Dr. Michaels' Blog

“I’m gonna have a scar? But I thought you were a plastic surgeon!”

By May 16, 2013No Comments

A plastic surgeon? Yes.  A magician? No.

When there is a cut through the skin, the skin needs to heal. To heal, it needs to lay down new collagen, which is never as organized as the collagen you are born with. Disorganized, heaped up collagen is the definition of a scar.

So what do plastic surgeons do to avoid scars? Well, we either try not to cut through the skin or do it in such a way as to minimize the scar. We often use lasers to avoid a full thickness injury to the skin, thus  avoiding scar formation.  Some topical treatments like chemical peels, laser resurfacing or dermabrasion, can alter the skin, but, because they don’t cut through it, rarely cause scarring.

What if a cut through the skin is necessary or is the result of an accident?  First and foremost, we handle the skin as delicately as possible taking care not to unnecessarily damage tissues. We try to preserve vital blood supply and repair muscle as well, and close the wound or incision with no tension on the skin for the best possible healing.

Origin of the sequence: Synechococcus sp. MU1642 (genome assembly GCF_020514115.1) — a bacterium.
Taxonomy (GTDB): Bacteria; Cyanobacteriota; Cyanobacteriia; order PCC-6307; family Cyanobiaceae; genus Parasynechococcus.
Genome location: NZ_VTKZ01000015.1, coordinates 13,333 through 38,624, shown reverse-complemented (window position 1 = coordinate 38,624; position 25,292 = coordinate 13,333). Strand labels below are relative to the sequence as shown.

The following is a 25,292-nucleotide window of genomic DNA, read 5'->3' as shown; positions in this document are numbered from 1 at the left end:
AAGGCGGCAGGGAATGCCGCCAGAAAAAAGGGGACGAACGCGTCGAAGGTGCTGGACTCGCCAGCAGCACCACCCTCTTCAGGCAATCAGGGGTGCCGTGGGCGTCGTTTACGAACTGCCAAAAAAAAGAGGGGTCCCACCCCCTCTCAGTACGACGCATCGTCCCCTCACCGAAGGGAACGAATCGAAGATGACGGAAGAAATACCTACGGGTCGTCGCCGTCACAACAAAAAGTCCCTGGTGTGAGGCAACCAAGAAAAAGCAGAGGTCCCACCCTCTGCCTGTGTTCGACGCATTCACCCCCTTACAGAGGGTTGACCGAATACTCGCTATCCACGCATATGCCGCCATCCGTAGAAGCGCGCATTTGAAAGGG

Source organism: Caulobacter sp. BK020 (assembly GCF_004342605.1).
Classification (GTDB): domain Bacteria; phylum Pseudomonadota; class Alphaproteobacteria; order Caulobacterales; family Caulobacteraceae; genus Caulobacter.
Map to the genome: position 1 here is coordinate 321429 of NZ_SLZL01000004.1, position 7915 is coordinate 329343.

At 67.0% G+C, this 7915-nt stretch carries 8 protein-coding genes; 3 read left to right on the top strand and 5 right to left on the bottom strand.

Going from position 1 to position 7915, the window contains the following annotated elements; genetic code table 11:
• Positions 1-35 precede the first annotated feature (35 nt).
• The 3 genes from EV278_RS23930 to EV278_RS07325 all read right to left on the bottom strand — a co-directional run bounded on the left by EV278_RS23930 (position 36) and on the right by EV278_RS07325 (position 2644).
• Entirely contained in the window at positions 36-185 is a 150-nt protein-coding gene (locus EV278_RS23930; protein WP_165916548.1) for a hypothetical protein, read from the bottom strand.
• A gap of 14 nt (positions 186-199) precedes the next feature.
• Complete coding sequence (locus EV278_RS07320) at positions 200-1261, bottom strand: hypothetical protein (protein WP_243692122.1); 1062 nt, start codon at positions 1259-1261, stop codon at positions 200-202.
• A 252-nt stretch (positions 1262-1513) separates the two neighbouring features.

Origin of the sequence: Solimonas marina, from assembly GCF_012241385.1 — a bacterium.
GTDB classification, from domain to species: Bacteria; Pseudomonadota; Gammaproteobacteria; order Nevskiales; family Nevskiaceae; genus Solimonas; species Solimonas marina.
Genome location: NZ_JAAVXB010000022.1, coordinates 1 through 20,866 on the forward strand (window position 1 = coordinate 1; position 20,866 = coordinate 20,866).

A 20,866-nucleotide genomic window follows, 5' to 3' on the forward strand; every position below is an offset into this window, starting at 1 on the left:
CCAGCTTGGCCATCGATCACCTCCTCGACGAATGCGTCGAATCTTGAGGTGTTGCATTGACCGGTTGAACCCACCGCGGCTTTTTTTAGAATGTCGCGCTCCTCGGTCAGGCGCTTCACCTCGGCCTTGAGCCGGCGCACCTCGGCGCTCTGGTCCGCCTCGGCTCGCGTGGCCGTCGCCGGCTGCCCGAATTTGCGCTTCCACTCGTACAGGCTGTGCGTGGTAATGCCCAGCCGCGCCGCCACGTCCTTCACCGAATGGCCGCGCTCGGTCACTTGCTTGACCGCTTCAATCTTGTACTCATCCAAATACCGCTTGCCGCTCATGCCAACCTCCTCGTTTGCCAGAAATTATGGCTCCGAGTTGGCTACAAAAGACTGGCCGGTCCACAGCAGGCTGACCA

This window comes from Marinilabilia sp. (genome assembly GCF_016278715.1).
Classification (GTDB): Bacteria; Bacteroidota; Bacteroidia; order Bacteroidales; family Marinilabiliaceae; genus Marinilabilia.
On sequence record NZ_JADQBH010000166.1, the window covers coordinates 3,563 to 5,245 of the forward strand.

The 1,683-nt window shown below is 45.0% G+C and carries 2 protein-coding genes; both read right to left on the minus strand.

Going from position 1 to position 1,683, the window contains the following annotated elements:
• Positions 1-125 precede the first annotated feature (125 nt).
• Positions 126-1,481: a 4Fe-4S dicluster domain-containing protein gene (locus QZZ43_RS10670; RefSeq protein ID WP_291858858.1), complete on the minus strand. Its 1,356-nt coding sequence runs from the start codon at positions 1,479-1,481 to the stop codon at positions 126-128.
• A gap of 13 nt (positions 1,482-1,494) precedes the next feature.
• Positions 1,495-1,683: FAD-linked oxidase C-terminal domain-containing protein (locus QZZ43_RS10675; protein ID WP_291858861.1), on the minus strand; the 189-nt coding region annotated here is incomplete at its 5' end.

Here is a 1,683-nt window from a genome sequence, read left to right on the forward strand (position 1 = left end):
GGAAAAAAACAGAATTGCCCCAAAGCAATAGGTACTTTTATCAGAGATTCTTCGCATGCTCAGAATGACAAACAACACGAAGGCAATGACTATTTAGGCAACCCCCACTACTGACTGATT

Secondly, we place the incision where it will be as unnoticeable as possible.  The incision for a facelift, for example, uses the architecture of the ear to hide the scar, hugging the edges of normal anatomy and taking advantage of shadows. We also use the natural lines of the face, what we call the relaxed tension lines—like crows feet–to blend scars in.

Lastly we can change the direction and placement of scars with local skin flaps like z-plasties. A z-plasty can change a straight line scar that creases the skin to a zig-zag that acts like an accordion stretching over the area. Using local flaps, we can borrow from nearby areas with skin to spare and bring it to areas that need it to soften a scar.

And if the scar can’t be moved or hidden or surgically improved? That’s when we use pulsed dye lasers to decrease redness, or dermabrasion to sand down raised scars. Sometimes we use steroid injections to decrease itching and inflammation or topical silastic dressings to flatten scars.

The bottom line: If you have surgery, you are going to have scars.  There’s no real way around it.  It’s up to the plastic surgeon to make them as subtle as possible.